THUMBS DOWN to the Department of Veterans Affairs for failing to erect proper memorial markers at North Carolina’s Salisbury National Cemetery, the final resting place for 3,501 Union soldiers, including more than 200 Mainers.
Salisbury was the site of a Confederate prison camp, where lingering injuries and rampant disease caused the death of thousands of prisoners of war. They were buried in mass graves, which remain unmarked despite the decade-long efforts of Mark Hughes, a Civil War historian and author from North Carolina.
Hughes has run up against a frustrating bureaucracy clinging to ridiculous rules as he has lobbied the VA to place at the cemetery a group marker listing the names of the dead.
Hughes has an ally in Tracey McIntire, whose great-great-grand uncle, Joseph Herrick, is buried at the site.
Herrick, at age 19, left behind his parents and 14 siblings in Greenwood in 1864 to fight with Maine’s 32nd Regiment. His father had been injured and left disabled fighting with the Maine 14th Regiment in Louisiana in 1861, leaving Joseph as the family’s primary means of income.
The younger Herrick, sending his pay home so his family could pay the bills, fought at the Battle of Cold Harbor, then the Battle of Peebles’s Farm, where he was caught and sent to Salisbury Prison. He died seven weeks later.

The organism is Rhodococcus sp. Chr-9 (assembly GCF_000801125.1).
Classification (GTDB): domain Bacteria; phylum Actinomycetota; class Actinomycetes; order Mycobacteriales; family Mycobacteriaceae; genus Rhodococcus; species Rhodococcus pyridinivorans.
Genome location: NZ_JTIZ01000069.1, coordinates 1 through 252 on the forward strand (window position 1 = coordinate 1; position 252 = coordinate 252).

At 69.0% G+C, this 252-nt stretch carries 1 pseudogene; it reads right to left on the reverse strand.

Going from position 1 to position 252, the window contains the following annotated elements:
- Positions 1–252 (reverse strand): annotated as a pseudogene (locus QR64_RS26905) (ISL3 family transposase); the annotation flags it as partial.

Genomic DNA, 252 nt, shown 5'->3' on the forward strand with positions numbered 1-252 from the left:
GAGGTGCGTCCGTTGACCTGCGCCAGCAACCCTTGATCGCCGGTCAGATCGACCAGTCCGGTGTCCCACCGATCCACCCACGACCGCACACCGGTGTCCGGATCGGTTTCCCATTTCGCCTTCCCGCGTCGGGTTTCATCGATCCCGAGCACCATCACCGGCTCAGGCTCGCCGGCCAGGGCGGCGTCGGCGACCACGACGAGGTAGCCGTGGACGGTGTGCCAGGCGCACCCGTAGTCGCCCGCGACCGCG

Herrick’s story is likely similar to that of hundreds, if not thousands, of the other soldiers who share his grave. They deserve recognition.
THUMBS UP to the results of a recent consumer survey showing Mainers have a real taste for local food.
We wrote yesterday that the survey, conducted by the Muskie School of Public Service as part of the Maine Food Strategy Initiative, demonstrated the potential of growing the market for Maine seafood beyond lobster.
But it also shows that Mainers already buy significant amounts of locally farmed food where it is most often found, at the popular farmers markets held throughout the state.
The key now is to get more local food where the majority of people eat and purchase food. Establishing additional “food hubs,” regional collectives of small farmers and producers, would help get more local food into grocery stores and institutions, such as public schools and universities.
A bill that would have facilitated the creation of more food hubs was vetoed last legislative session by Gov. Paul LePage, and the Legislature failed to override the veto.
The effort can’t die there, if Maine is going to continue to grow its burgeoning agriculture industry.
THUMBS DOWN to a report this week showing average pay for chief executives has hit a record $10.5 million.
According to a study by the Associated Press and Equilar, an executive pay research firm, the pay for a typical CEO has increased by 8.8 percent since 2012. At the same time, average weekly wages for workers rose just 1.3 percent in 2013.
Median CEO income has increased by more than 50 percent through the last four years, following a period of slight decline at the beginning of the recession. The average CEO now makes about 257 times the salary of an average worker, up from 181 times in 2009, the study found.
That’s the latest evidence the economic recovery is benefitting the so-called “1 percent” while leaving behind the rest.
Another inequity: Out of the 337 chief executives polled in the survey, just 12 were women.